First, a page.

LDC weekly hours in care jumps to new record but enrolment growth still lagging according to latest Dept of Ed release
The number of enrolled hours children are spending at a long day care (LDC) service per week jumped to a new record high according to the latest release of the Department of Education’s Child Care in Australia report. Despite this rise, overall enrolments continue to lag.
The report, which is released quarterly (with a six to nine month time lag), provides a valuable snapshot of key early childhood education and care (ECEC) sector data drawn from the Child Care Subsidy (CCS) administrative systems.
This release, which covers the three months to September 2023, shows children are now spending on average 32.4 hours per week in a LDC service, a 1.3 per cent increase on the June quarter and a 3.2 per cent increase on the same period in 2022.
Weekly hours in care are now up 13. 3 per cent from just before the new CCS legislation was introduced in July 2018 with the steeper trend towards more hours in care holding firmly in place ever since.
What is notable however, is that the growth in LDC enrolments, having dipped substantially in the prior quarter, did manage to recover somewhat in the third quarter but not to a level that would confirm the jump in weekly hours.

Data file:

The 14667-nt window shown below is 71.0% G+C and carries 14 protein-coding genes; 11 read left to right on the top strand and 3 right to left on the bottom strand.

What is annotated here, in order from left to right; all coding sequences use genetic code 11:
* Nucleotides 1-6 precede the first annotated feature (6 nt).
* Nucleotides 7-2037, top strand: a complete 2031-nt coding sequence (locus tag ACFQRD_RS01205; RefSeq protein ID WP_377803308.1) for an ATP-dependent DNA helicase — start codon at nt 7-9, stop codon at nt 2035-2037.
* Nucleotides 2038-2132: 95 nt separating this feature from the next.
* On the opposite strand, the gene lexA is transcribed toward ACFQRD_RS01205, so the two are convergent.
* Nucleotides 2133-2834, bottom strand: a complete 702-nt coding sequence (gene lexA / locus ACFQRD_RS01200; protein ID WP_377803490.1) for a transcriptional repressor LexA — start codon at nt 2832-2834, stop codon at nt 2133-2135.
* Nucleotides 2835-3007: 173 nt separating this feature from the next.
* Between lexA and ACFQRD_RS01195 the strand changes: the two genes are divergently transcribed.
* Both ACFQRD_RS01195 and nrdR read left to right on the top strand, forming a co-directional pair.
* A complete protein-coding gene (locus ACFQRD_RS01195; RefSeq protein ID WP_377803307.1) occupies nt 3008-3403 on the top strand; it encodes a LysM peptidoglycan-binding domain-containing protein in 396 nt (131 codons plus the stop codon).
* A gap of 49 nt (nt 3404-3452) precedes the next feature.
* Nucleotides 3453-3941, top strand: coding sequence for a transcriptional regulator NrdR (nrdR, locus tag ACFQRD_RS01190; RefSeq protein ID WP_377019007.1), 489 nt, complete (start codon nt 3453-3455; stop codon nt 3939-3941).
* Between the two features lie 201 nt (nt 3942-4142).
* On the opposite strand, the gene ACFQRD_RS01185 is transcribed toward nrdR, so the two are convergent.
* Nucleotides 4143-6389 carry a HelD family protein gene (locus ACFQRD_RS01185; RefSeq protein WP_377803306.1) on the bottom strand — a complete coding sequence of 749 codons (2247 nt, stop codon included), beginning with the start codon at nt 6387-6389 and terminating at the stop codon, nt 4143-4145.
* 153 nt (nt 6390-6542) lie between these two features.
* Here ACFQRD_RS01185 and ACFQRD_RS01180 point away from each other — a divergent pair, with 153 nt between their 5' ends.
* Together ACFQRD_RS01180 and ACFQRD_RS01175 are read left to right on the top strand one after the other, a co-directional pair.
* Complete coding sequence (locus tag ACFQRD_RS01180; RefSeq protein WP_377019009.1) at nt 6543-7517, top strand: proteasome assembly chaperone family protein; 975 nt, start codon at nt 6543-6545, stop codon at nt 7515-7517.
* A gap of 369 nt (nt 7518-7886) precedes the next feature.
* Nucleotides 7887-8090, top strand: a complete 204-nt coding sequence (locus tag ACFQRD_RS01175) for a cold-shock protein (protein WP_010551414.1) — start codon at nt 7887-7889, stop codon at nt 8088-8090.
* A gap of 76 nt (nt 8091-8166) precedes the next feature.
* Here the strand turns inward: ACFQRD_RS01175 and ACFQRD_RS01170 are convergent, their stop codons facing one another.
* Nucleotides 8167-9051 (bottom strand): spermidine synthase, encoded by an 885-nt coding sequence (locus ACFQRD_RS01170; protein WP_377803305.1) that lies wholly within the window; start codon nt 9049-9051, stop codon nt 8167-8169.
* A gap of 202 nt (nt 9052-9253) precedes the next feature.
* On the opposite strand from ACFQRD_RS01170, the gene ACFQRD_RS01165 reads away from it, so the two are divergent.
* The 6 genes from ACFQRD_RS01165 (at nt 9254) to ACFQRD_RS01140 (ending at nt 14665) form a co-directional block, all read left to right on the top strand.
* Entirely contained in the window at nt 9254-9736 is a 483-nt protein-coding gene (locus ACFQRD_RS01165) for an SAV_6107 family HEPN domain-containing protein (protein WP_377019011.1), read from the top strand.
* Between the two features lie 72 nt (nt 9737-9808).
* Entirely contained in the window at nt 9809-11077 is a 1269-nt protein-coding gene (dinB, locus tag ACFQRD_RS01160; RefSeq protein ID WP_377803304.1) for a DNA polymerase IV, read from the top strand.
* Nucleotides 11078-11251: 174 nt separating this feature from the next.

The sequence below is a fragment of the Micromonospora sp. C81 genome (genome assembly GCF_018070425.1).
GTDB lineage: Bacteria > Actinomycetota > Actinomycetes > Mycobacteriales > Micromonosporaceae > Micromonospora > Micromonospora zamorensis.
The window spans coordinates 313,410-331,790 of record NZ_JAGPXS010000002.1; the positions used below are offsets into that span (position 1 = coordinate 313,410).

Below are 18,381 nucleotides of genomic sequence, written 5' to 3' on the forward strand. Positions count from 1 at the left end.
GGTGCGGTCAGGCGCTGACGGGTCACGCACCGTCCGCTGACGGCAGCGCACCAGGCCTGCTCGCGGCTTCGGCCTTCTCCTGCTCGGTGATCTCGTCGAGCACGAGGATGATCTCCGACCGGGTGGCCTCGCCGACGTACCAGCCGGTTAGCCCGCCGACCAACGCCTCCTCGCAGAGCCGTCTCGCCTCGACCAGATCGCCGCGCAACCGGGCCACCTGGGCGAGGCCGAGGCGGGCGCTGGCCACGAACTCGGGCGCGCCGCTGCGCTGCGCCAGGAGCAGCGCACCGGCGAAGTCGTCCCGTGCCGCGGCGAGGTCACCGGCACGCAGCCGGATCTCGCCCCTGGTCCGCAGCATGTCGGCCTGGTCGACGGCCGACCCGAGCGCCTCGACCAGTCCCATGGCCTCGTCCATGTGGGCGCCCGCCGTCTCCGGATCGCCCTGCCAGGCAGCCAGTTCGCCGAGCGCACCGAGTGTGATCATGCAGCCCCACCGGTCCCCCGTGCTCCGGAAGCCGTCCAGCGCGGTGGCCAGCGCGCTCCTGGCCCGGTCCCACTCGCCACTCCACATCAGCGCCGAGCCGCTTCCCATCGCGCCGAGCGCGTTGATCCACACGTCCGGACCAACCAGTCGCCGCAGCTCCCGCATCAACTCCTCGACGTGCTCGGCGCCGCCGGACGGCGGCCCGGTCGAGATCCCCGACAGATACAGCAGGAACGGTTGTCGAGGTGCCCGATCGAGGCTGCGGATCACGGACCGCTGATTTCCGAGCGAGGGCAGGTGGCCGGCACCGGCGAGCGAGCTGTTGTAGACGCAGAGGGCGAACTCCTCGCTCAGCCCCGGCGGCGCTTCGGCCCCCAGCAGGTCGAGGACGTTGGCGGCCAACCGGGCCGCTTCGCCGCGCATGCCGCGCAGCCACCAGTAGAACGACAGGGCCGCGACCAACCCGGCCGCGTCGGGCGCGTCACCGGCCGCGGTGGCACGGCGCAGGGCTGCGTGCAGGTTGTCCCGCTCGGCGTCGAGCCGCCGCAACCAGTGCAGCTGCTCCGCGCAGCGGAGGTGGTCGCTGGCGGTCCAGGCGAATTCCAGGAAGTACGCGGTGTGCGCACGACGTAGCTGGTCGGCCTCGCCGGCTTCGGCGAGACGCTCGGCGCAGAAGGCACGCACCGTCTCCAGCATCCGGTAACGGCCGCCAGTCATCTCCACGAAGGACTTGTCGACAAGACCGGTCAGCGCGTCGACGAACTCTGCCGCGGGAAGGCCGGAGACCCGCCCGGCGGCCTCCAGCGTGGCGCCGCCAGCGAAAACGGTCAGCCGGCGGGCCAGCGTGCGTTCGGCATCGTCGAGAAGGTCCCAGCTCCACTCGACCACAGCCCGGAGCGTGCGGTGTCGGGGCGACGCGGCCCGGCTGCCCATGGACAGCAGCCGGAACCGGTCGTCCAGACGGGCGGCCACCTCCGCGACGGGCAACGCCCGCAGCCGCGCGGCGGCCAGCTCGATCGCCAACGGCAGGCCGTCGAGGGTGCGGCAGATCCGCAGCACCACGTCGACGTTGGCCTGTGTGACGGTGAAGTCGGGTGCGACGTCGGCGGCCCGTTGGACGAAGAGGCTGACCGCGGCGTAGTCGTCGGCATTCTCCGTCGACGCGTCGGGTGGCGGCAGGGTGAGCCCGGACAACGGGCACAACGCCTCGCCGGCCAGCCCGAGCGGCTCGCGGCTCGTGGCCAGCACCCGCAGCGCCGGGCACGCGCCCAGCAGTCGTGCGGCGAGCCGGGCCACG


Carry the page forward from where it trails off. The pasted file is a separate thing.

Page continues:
So from a high level it appears that families are electing to extend the hours of care per child in a given day but not extending the actual number of days of care per week.
There may be a number of different reasons why that may be the case but one area in particular that may explain these developments is cost, with both the cost of living generally and LDC fees specifically, moving ahead quite strongly in the reporting period for this report.
The average cost of an hour of LDC rose to $11.75 in the three months ended September 2023, a 6.8 per cent increase on the previous year and marks a step change back up to a level not seen since the beginning of 2013.
With general prices on the up, and LDC prices also increasing quite markedly, families may be looking for ways to free up a bit more time to take on additional shifts at work without having to add another full day of LDC, and the costs that would entail, to their routines by simply leaving their children in care for that bit longer per day over the course of the week.
As a result weekly hours rise, but enrolment levels stay the same.
The impact of higher prices is not just affecting enrolment and hours per week patterns but can also be seen in the total entitlements disbursed as CCS and Additional Child Care Subsidy (ACCS).
A record $2.8 billion in fee support was provided in the September quarter of last year of which 84 per cent was CCS and the balance ACCS with the jump largely attributable to the raising of the fee cap by 3.5 per cent rather than a jump in enrolments.
It is clear that Government commitments to support affordability for families remains very evident and that even though LDC is not driving CCS consumption growth as much as it used to, overall entitlements remain in an upward trend.
To access the Department of Education’s latest child care report visit its website.
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